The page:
How Long Does it Take to be Approved for Disability Benefits?

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One of the most common concerns following a serious injury or the development of a disability that forces an individual to stop working is a practical one. That is, most people are worried about how they and their family will survive the loss of income. For families with a sole breadwinner, this concern can be particularly pressing. However, many people fail to realize that disability applications can take up to two years to be processed and decided upon. No matter which medical condition made you eligible for disability, it’s important to be prepared for what may be a long or extended waiting period. However, providing sufficient proof of your impairment earlier in the process can, in some case, expedite the process. The Law Practice of Ken Kieklak can help.

Typical SSDI Waiting Periods and Factors

With thousands of different conditions potentially leading to disability aid, all cases are different and require specific processes in order to obtain a benefit award from the Social Security Administration (SSA). In its Disability Factsheet, the government agency claims that the waiting time on an average case is three to five months with the main factor being the amount of time it takes to obtain and examine medical records and any evidence pertaining to the case.

A few other factors that may affect the time it will take for you to hear about the decision made on your request for disability aid are:

  • The source of the disability
  • Availability of education and vocational records
  • Availability of medical records, clinical test, and laboratory tests.
  • The time and effort required to retrieve the necessary evidence.
  • A possible need for medical examination by a consulting physician
  • The field office to which the application was sent
  • The applicant’s response time to any SSA requests
  • An appeal to a previous response by the SSA.

If a negative response is issued, and you feel the denial was unfair, there are several steps that can be taken. The first level of appeal available is known as reconsideration, which may take a similar period of time as the first decision did.
In case the reconsideration is returned with the same result, there’s the possibility of an appeal before an Administrative Law Judge (ALJ). On average, these appeals take six months. In parts of the country, it may take much longer because of administrative backlog.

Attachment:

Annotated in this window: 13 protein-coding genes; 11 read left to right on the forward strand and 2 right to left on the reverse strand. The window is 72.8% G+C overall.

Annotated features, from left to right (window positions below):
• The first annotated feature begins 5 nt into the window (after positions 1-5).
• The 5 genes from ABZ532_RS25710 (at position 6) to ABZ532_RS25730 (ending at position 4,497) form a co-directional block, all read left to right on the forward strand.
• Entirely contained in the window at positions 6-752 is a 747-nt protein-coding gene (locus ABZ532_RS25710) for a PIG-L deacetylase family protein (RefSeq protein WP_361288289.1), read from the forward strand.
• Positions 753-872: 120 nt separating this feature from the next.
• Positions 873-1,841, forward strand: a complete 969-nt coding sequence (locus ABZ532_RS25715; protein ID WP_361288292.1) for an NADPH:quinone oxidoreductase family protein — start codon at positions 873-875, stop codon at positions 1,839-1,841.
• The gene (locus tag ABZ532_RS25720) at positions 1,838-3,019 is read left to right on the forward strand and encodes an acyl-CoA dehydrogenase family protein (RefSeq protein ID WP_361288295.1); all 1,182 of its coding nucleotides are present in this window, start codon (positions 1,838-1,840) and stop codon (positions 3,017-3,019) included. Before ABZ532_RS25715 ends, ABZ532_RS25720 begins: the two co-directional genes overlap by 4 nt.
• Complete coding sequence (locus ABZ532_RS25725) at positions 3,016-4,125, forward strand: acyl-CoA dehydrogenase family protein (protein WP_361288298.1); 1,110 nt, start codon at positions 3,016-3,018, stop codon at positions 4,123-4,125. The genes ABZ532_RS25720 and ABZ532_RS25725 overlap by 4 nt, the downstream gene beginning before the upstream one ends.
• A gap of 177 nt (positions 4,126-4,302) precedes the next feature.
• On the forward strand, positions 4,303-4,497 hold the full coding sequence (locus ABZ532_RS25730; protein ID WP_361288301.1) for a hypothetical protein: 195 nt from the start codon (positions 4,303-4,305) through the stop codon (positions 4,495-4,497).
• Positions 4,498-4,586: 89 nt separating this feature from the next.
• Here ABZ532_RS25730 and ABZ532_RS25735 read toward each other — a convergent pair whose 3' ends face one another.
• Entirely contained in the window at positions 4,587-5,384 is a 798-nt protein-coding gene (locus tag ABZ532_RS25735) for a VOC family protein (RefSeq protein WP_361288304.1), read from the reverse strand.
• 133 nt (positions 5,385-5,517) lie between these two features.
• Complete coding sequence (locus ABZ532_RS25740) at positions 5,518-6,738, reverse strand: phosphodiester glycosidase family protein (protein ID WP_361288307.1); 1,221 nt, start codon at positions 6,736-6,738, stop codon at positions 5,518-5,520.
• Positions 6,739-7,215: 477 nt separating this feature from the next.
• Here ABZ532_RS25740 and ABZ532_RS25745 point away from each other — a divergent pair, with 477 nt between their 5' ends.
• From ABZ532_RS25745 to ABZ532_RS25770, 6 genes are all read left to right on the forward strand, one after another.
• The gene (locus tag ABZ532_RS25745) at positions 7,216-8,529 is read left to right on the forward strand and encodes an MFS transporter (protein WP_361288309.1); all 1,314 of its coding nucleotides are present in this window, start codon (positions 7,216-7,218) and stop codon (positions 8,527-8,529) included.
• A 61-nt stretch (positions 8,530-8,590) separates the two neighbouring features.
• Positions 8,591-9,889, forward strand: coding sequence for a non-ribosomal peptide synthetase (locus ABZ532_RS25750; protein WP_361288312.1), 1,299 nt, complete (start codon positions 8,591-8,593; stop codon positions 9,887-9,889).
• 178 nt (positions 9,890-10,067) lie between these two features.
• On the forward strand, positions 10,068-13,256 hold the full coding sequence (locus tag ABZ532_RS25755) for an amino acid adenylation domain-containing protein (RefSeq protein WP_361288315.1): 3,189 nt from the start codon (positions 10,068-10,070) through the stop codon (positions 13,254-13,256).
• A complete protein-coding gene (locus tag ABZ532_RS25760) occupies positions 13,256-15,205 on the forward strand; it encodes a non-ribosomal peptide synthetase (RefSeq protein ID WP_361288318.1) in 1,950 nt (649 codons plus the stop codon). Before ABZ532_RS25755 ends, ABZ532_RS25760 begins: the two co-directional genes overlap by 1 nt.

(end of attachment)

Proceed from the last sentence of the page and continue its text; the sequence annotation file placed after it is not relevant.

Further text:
Having received another negative response from the ALJ, the option to go to the Appeals Council and then a higher court can be considered. Making an appeal before a Federal District Court can add another eight months to the estimated wait time, depending on how many backlogged processes have already been filed.

Eligibility for Quick Disability Determination & Compassionate Allowances

Under the right circumstances, your case can be picked up by Quick Disability Determinations, a computer-based model that looks for cases with high chances for approval. This process helps expedite processing for claims with an extremely high likelihood of approval within days instead of months. This method has been in place nationally since 2008 and continues to be refined in order to maximize its efficiency. Additionally the Compassionate Allowance Program can also speed the award of benefits to the most needy applicants.

Under certain grave conditions, there is an expedited process called Compassionate Allowances. This prevision is for obviously disabled individuals with extremely serious life-altering or life-threatening conditions like amyotrophic lateral sclerosis (ALS), early-onset Alzheimer’s disease, certain types of cancer and other syndromes. This fast-track allowance can take a few weeks instead of months. More conditions become eligible for this method every year.

How can an Attorney Speed Up my Disability Application Process?

The assistance of an attorney can help you sort through the paperwork and submit a proper application the first time around. This saves time by reducing the likelihood of a drawn-out appeal process over a technicality or misunderstanding regarding your condition and its limitations.

In case the original request for disability was denied, an attorney can prepare and submit a request for an on-the-record (OTR) decision before the Administrative Law Judge (ALJ) to avoid waiting for a hearing. This request must be backed by a solid body of medical evidence.

Seeking Experienced Counsel for Disability Claims

For more than 20 years the Law Practice of Ken Kieklak has worked to secure benefits for the people who need it most. If you or a loved one has a medical condition and cannot work, it is important to speak to an experienced attorney about disability benefits. You can arrange for a free and private legal consultation by calling (479) 251-7767 or contact us online today.

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